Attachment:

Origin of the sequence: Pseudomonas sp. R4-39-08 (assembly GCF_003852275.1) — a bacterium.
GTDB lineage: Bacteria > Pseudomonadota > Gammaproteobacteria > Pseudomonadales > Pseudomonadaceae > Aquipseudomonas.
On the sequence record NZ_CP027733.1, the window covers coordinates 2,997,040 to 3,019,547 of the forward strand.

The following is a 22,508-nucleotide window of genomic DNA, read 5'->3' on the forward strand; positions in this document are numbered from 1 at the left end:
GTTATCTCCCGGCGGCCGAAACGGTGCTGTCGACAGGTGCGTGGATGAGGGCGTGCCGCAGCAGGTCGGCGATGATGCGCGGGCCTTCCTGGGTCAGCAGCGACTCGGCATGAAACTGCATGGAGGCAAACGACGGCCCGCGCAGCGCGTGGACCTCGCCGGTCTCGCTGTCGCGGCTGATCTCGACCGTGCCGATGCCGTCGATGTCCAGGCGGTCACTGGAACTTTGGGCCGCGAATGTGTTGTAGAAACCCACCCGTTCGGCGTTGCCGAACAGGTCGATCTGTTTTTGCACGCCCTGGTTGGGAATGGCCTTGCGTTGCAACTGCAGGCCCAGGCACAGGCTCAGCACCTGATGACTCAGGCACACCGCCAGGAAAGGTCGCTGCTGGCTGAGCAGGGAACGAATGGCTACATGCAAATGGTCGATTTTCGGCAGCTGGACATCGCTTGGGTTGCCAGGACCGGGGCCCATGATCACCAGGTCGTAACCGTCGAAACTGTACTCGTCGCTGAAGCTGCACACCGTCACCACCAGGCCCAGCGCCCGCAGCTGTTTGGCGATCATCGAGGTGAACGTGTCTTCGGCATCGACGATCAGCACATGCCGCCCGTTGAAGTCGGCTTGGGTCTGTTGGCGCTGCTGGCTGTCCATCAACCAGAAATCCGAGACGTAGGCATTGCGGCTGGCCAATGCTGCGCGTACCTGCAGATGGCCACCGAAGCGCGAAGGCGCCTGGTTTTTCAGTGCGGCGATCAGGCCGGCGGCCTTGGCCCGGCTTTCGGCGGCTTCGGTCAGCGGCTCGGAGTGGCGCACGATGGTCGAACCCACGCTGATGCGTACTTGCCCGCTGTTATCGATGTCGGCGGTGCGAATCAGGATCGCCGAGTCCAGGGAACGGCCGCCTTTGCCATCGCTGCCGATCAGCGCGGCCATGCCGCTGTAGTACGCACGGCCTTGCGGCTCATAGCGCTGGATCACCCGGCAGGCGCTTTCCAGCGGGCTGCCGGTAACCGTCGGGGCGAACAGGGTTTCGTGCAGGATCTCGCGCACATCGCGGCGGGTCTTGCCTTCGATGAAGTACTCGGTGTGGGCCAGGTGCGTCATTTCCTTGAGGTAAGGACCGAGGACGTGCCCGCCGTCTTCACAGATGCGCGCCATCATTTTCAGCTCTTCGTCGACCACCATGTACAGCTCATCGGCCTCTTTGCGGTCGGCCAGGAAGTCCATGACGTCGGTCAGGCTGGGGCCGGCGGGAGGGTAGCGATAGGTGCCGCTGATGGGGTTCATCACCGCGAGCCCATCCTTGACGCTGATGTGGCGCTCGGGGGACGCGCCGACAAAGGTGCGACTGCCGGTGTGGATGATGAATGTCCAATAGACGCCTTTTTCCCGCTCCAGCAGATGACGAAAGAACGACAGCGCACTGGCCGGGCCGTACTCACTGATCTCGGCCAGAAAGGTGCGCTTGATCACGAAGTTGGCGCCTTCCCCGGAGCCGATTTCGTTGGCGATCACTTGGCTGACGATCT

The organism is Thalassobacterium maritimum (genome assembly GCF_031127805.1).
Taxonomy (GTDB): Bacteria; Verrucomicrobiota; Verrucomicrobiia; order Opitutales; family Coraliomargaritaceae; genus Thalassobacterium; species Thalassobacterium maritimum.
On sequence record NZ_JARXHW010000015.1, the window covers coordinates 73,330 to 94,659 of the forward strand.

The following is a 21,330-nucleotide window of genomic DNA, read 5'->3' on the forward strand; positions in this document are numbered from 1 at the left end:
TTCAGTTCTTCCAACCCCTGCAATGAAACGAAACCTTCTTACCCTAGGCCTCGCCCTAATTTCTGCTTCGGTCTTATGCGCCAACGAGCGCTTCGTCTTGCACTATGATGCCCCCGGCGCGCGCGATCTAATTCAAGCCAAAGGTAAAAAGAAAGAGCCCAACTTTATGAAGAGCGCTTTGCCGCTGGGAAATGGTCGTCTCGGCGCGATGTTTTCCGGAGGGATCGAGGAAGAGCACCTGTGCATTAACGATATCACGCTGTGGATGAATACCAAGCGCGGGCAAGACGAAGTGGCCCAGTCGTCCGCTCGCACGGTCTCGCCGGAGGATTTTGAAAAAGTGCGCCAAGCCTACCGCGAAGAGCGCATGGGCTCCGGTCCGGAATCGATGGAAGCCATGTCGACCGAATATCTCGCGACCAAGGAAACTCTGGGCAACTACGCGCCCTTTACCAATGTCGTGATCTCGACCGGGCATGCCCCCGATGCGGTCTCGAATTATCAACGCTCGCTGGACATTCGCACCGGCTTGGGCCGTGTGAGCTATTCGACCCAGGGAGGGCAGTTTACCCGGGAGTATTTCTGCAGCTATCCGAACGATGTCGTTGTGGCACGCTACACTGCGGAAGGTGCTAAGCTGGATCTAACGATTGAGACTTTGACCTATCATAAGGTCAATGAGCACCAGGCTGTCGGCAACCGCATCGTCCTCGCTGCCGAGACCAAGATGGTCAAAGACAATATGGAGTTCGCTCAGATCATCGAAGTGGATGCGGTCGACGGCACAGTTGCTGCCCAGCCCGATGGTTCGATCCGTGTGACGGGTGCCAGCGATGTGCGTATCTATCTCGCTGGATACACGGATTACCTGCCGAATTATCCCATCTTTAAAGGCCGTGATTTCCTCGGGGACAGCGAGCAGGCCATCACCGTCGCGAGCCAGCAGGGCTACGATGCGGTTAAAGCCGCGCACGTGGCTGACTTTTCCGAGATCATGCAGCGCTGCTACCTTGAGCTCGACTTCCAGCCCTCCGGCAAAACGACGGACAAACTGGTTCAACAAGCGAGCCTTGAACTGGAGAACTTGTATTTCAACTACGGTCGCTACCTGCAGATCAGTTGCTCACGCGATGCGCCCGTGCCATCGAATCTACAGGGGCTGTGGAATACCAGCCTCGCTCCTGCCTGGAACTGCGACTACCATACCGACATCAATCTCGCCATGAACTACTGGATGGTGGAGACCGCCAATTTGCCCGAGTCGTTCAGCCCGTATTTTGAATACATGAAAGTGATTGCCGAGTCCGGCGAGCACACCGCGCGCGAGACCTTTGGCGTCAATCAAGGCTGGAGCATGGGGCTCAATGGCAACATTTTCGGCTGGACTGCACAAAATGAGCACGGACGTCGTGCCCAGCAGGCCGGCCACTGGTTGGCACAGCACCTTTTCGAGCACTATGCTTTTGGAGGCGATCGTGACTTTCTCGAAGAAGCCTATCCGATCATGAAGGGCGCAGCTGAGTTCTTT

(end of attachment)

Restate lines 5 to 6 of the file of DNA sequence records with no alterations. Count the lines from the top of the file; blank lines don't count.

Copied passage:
GTTATCTCCCGGCGGCCGAAACGGTGCTGTCGACAGGTGCGTGGATGAGGGCGTGCCGCAGCAGGTCGGCGATGATGCGCGGGCCTTCCTGGGTCAGCAGCGACTCGGCATGAAACTGCATGGAGGCAAACGACGGCCCGCGCAGCGCGTGGACCTCGCCGGTCTCGCTGTCGCGGCTGATCTCGACCGTGCCGATGCCGTCGATGTCCAGGCGGTCACTGGAACTTTGGGCCGCGAATGTGTTGTAGAAACCCACCCGTTCGGCGTTGCCGAACAGGTCGATCTGTTTTTGCACGCCCTGGTTGGGAATGGCCTTGCGTTGCAACTGCAGGCCCAGGCACAGGCTCAGCACCTGATGACTCAGGCACACCGCCAGGAAAGGTCGCTGCTGGCTGAGCAGGGAACGAATGGCTACATGCAAATGGTCGATTTTCGGCAGCTGGACATCGCTTGGGTTGCCAGGACCGGGGCCCATGATCACCAGGTCGTAACCGTCGAAACTGTACTCGTCGCTGAAGCTGCACACCGTCACCACCAGGCCCAGCGCCCGCAGCTGTTTGGCGATCATCGAGGTGAACGTGTCTTCGGCATCGACGATCAGCACATGCCGCCCGTTGAAGTCGGCTTGGGTCTGTTGGCGCTGCTGGCTGTCCATCAACCAGAAATCCGAGACGTAGGCATTGCGGCTGGCCAATGCTGCGCGTACCTGCAGATGGCCACCGAAGCGCGAAGGCGCCTGGTTTTTCAGTGCGGCGATCAGGCCGGCGGCCTTGGCCCGGCTTTCGGCGGCTTCGGTCAGCGGCTCGGAGTGGCGCACGATGGTCGAACCCACGCTGATGCGTACTTGCCCGCTGTTATCGATGTCGGCGGTGCGAATCAGGATCGCCGAGTCCAGGGAACGGCCGCCTTTGCCATCGCTGCCGATCAGCGCGGCCATGCCGCTGTAGTACGCACGGCCTTGCGGCTCATAGCGCTGGATCACCCGGCAGGCGCTTTCCAGCGGGCTGCCGGTAACCGTCGGGGCGAACAGGGTTTCGTGCAGGATCTCGCGCACATCGCGGCGGGTCTTGCCTTCGATGAAGTACTCGGTGTGGGCCAGGTGCGTCATTTCCTTGAGGTAAGGACCGAGGACGTGCCCGCCGTCTTCACAGATGCGCGCCATCATTTTCAGCTCTTCGTCGACCACCATGTACAGCTCATCGGCCTCTTTGCGGTCGGCCAGGAAGTCCATGACGTCGGTCAGGCTGGGGCCGGCGGGAGGGTAGCGATAGGTGCCGCTGATGGGGTTCATCACCGCGAGCCCATCCTTGACGCTGATGTGGCGCTCGGGGGACGCGCCGACAAAGGTGCGACTGCCGGTGTGGATGATGAATGTCCAATAGACGCCTTTTTCCCGCTCCAGCAGATGACGAAAGAACGACAGCGCACTGGCCGGGCCGTACTCACTGATCTCGGCCAGAAAGGTGCGCTTGATCACGAAGTTGGCGCCTTCCCCGGAGCCGATTTCGTTGGCGATCACTTGGCTGACGATCT

The organism is Thalassobacterium maritimum (genome assembly GCF_031127805.1).